Home Archives July 2007 Northwest fundamentals ahead of nation's

Northwest fundamentals ahead of nation's

| Print |  Email
Sunday, July 01, 2007
0707MarplesChart.gif

Quick, what do the Boeing 787, cheap electricity, Microsoft’s Vista operating system, high-priced oil, the weak dollar and solar-grade polysilicon have in common?

Answer: All help keep the Pacific Northwest economy humming along at a relatively brisk clip. The region finds itself happily out of step with weak U.S. economic fundamentals. 

The U.S. economy has slowed dramatically.  First-quarter GDP growth (1.3%) was the slowest in four years. Yet parts of the Pacific Northwest are flat-out booming.  Montana had the nation’s lowest March unemployment rate (2.0%), and its boom has spread to all sectors of its economy. Part of the credit goes to rising standards of living in “Chindia” — China and India. Rising global demand for raw materials including copper has reinvigorated Montana’s economy.

Most areas in the region not booming are growing at rates well above the U.S. average. The region’s relative prosperity is widespread geographically, as shown in the chart.  (The Seattle area comprises three counties and includes Tacoma and Everett, the Portland area seven counties, including five in Oregon and two in Washington.)

Evidence of the region’s strength is not hard to find. Payroll employment in Idaho in 2006 grew at more than twice the national average.  Idaho’s 2.8% March unemployment rate was the lowest in at least 30 years.

Montana and Idaho are essentially at full employment. Because wages are relatively low in both Montana and Idaho, neither state is pulling in a lot of working-age migrants (as opposed to retirees). Growth in both states may be hampered in the future by slow-growing labor forces.

In Washington, Oregon and Montana, payrolls last year grew roughly 50% faster than average. Unemployment in Washington is also at the lowest in more than 30 years.

Among the five states we track closely, only Alaska turned in sub-par 2006 payroll growth. But don’t fret over Alaska’s economy. The Last Frontier state is an enormous beneficiary of high oil prices and is on track for its 20th consecutive year of employment growth. Job growth slowed considerably in the first quarter in Washington and Idaho. Oregon has slowed even more; it currently grows at only half the 3.0%-plus it averaged during most of 2006.  Yet all three continue to grow employment at above-average rates.

— Excerpted from Marple’s Pacific Northwest Letter, editor Michael Parks. For information about this biweekly report on Northwest economic trends, visit www.marples.com.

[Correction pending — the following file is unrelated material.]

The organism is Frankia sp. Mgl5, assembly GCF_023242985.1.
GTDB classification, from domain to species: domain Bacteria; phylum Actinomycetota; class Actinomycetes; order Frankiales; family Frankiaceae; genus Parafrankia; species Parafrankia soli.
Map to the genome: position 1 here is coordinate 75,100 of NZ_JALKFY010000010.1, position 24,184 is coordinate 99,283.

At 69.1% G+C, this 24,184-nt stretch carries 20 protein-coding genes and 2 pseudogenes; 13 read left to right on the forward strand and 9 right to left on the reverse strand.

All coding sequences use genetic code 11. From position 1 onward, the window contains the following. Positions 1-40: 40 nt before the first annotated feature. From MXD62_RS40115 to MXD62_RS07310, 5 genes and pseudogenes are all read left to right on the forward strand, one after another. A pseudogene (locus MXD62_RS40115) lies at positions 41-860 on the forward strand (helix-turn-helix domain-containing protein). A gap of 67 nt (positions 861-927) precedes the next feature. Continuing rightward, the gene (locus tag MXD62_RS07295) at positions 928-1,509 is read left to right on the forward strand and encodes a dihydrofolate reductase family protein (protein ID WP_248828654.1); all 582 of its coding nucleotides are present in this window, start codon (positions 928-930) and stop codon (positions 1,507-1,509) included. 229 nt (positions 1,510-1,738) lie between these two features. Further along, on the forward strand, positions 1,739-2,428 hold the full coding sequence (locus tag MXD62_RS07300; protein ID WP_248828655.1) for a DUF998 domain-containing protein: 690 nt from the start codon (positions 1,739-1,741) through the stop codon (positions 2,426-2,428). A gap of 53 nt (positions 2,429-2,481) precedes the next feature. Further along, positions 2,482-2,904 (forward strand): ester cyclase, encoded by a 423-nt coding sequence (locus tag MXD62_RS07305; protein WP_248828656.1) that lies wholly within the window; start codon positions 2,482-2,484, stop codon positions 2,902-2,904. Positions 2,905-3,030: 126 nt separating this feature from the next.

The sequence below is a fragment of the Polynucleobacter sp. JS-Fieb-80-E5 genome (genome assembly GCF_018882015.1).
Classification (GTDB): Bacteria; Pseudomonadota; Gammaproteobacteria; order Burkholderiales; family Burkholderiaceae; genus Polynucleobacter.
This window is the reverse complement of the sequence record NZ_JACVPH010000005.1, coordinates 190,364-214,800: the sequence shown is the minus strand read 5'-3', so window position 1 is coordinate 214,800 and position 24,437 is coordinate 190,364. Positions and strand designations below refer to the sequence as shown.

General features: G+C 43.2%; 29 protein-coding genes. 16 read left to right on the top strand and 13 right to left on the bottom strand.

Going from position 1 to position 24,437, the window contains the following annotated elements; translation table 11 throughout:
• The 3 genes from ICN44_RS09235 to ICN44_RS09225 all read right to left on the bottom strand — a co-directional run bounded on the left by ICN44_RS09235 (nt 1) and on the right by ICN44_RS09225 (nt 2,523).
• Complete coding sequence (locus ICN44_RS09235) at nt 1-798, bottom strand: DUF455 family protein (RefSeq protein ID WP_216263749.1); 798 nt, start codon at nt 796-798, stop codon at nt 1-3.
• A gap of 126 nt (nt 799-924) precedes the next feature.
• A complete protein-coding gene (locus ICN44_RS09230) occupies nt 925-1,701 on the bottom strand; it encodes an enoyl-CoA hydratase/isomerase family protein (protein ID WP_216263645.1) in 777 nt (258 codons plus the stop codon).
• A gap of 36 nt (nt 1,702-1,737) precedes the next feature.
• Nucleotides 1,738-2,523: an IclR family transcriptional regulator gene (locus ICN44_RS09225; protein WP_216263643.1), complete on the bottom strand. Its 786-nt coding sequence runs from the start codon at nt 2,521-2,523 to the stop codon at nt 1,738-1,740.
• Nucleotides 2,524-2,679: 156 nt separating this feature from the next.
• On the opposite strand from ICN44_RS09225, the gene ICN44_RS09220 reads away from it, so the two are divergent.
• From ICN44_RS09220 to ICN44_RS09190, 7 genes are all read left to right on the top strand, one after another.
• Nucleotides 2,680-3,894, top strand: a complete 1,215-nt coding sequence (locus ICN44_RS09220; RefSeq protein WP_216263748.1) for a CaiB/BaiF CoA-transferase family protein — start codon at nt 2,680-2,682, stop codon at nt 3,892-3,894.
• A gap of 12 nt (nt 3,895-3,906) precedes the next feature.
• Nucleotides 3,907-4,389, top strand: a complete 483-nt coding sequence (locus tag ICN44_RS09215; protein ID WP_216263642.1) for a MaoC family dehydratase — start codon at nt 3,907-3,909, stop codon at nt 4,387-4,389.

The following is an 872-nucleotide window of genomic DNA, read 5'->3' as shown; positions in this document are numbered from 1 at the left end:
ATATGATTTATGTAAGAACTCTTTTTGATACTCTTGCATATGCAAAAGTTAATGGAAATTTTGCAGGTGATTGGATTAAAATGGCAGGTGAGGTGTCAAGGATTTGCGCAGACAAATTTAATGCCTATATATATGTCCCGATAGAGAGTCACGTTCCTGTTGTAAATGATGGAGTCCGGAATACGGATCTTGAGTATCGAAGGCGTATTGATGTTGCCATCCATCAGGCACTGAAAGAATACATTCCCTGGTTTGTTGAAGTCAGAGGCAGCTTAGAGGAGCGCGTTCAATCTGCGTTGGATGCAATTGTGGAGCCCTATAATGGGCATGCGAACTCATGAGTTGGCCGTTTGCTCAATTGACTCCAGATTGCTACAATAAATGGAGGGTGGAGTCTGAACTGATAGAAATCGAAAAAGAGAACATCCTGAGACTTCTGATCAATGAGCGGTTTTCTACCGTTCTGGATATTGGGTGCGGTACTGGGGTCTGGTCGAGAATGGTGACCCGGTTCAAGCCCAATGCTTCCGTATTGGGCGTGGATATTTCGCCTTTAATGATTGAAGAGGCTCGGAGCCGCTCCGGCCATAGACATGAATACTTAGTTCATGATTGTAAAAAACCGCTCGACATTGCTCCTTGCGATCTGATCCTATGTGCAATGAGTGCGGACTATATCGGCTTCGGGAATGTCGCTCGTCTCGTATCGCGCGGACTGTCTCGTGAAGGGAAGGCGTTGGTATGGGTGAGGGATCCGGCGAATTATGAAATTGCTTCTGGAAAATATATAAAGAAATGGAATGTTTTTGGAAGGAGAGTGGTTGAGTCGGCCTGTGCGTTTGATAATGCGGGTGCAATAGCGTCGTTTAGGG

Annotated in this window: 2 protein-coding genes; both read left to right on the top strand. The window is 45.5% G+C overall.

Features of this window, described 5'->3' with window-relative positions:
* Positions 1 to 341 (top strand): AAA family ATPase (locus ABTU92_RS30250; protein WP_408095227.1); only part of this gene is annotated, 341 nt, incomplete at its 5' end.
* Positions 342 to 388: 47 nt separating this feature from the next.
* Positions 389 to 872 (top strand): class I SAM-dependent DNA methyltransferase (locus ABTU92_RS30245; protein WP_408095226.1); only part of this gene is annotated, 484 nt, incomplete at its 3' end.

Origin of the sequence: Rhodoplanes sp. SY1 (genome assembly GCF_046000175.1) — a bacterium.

More Articles

Video: The 100 Best Survey

News
Thursday, August 28, 2014

100-best-logo-2015 500pxw-1OB Research Editor Kim Moore shares some pointers about the 100 Best Companies to Work For survey.


Read more...

Community colleges and sustainability

Contributed Blogs
Thursday, July 31, 2014
sustainabilityBY MARY SPILDE | OB GUEST CONTRIBUTOR

Faced with the aftermath of the “great recession,” increasing concern about the environment and dwindling family wage jobs, we have some very important choices to make about our future.


Read more...

Private liberal arts education: superior outcomes, competitive price

Contributed Blogs
Tuesday, August 26, 2014
0826 thumb collegemoneyBY DEBRA RINGOLD | OP-ED CONTRIBUTOR

Why has six years become an acceptable investment in public undergraduate education that over-promises and underperforms?


Read more...

Managing family assets: The importance of planning ahead

News
Friday, August 22, 2014
Unknown-1BY CLIFF HOCKLEY |  OB GUEST CONTRIBUTOR

When business intersects with family, a host of  situations can arise. Without a clear vision and careful planning, hard-earned investments can become stressful burdens.


Read more...

Report Card

September 2014
Tuesday, August 26, 2014

Strong public schools shore up the economy, survey respondents say. But local schools demonstrate lackluster performance.


Read more...

Register for 100 Best Companies survey

News
Wednesday, August 20, 2014
OBM-100-best-logo-2015 150pxwBy Kim Moore | OB Editor

The 2015 survey launched this week. It is open to for-profit private and public companies that have at least 15 full- or part-time employees in Oregon.


Read more...

Launch

September 2014
Tuesday, August 26, 2014
BY JESSICA RIDGWAY

September's Launch article features Orchid Health, BuddyUp and Inter-Europe Consulting.


Read more...
Oregon Business magazinetitle-sponsored-links-02
SPONSORED LINKS